The Equifax Data Breach

What Can You Do to Protect Yourself?

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In October 2017, we learned of a data breach that occurred with Equifax, a consumer credit bureau, that impacted over 143 million consumers. According to the consumer information website hosted by the Federal Trade Commission, “If you have a credit report, there’s a good chance that you’re one of the 143 million American consumers whose sensitive personal information was exposed in a data breach at Equifax, one of the nation’s three major credit reporting agencies.”

Equifax, along with TransUnion and Experian, make up the three major credit reporting agencies that store credit information, which includes your name, living addresses, and personal identifiable information (PII), such as your birthdate, driver’s license number, and social security number. As a consumer, we have no control as to which credit agency stores our information, nor can we validate the security of how that information is stored. When the Equifax data breach occurred between mid-May through July 2017, it was estimated that hackers had access to the consumer database that stored PII as well as credit card numbers for customers in the U.S., UK, and Canada.

It’s been widely published that hackers exploited an open-source software application that was used by Equifax for its consumer databases. According to a story on Wired.com, unfortunately, this database software had vulnerabilities, which Equifax didn’t take precautions to address, allowing hackers to compromise the system. According to the Privacy Rights Clearinghouse, which has been chronicling data breaches since 2005, there’s been about 8,000 data breaches that have been made public since 2005, impacting over 10 billion records.

The Equifax data breach impacted over 143 million consumers, a large number, but not as large as the Yahoo Inc. data breach that impacted over 1 billion consumers back in 2013—the largest published data breach in history.

What Can You Do to Protect Yourself?

Since it’s evident data was most likely compromised in the Equifax data breach, there are four actions that consumers can take to protect their information from data breaches. These actions are derived from advice provided by the Federal Trade Commission and other resources:

1. Request Your Credit Report

Whether you believe your data has been exposed in the Equifax data breach or not, you should request a copy of your credit report from each credit bureau. As a consumer, you are granted one free credit report annually from each credit bureau; visit annualcreditreport.com from a secured computer and network (not a public computer or public wireless network). You will want to check for any inaccuracies and pay attention to all accounts and activity to make sure you have not been a victim of identity theft.  It you find evidence of identity theft, you should visit IdentityTheft.gov to find out what to do.

2.Consider a Credit Freeze

If possible, put a credit freeze on your files through the credit bureau; you will have to contact each of the three major credit bureaus to do this. A credit freeze would not prevent hackers from gaining access to your current information; however, if  hackers try to open new accounts in your name (identify theft), having the credit freeze in place should prevent them from doing so.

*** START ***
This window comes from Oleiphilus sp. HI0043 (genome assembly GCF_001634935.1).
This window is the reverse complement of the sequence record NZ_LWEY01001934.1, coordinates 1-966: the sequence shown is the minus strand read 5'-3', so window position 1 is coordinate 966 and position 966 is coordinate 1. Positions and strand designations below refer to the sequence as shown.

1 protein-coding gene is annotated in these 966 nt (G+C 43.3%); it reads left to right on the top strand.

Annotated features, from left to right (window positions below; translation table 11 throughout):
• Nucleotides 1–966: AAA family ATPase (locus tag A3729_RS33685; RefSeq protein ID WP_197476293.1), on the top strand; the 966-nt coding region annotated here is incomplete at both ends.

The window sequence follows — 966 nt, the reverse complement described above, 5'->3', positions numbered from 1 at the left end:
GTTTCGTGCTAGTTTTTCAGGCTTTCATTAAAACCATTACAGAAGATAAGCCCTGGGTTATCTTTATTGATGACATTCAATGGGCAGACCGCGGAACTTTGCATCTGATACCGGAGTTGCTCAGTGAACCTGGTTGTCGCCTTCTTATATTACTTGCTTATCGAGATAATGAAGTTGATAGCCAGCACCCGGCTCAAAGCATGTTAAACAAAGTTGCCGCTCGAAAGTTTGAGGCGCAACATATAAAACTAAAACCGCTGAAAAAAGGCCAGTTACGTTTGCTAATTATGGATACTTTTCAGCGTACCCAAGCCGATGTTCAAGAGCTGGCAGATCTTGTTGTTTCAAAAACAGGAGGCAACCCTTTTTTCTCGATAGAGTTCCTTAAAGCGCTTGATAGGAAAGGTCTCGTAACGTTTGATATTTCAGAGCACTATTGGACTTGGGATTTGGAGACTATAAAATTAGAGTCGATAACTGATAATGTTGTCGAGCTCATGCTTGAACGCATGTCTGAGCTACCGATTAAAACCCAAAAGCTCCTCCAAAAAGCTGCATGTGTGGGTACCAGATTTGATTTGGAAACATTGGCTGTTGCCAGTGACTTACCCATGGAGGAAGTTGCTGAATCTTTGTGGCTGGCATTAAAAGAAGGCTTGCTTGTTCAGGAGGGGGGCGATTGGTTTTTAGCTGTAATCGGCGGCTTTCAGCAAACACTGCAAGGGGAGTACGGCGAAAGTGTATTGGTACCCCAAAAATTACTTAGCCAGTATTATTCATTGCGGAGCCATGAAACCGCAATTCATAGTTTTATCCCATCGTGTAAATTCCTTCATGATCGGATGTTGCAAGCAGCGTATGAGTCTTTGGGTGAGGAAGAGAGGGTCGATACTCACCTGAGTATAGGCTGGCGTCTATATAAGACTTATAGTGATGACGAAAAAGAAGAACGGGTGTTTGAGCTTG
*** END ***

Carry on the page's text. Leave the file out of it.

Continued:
3.Set Up Fraud Alerts

If you decide not to put a credit a freeze on your credit accounts, you can place a fraud alert on your files. A fraud alert warns creditors that you may have been a victim to identify theft; however, it does not prevent a hacker from stealing your account information.

4. Regularly Monitor Your Accounts

Monitor all your credit cards and back accounts. You should take advantage of your financial institution’s free monitoring capabilities, which may include putting alerts in place for activity that fits a certain threshold (e.g. any purchases over $100 would send an alert to your phone and/or email address). In addition, some banks now allow you to add two-factor authentication that requires you to enter a code sent to your mobile phone and/or email address, which you can then use to access your account. The constant monitoring may not prevent your data from being compromised, but along with other prevention capabilities discussed in this article, it will provide a layered defense in protecting your identity and stolen information from being exploited.

Amelia Estwick
About Amelia Estwick 1 Article
Dr. Amelia Estwick is the Program Manager at the National Cybersecurity Institute at Excelsior College (NCI) responsible for their cybersecurity research, training, and academic initiatives. Prior to her service at NCI, she worked in the Department of Defense (DoD) as a Technical Director for their Threat Operations Center, which is responsible for monitoring and securing DoD networks against cyberattacks. She has over 20 years of government IT experience (both civilian and military) working in the areas of cybersecurity, information assurance, and computer network operations and has held multiple positions to include: Senior Cybersecurity Analyst, Computer Science Researcher, and Software/Systems Engineer. Over the past four (4) years, Dr. Estwick has been an Adjunct Professor for three universities and has taught various undergraduate and graduate cybersecurity courses to include: Risk Management and Analysis, Cybersecurity Ethics, Information Assurance, Advanced Cybercrime Analysis, Intrusion Detection/Incident Response, and Computer/Digital Forensics. She is a National Physical Sciences Consortium (NPSC) Fellow, a Certified Ethical Hacker (C|EH), and a member of several computing and cybersecurity organizations.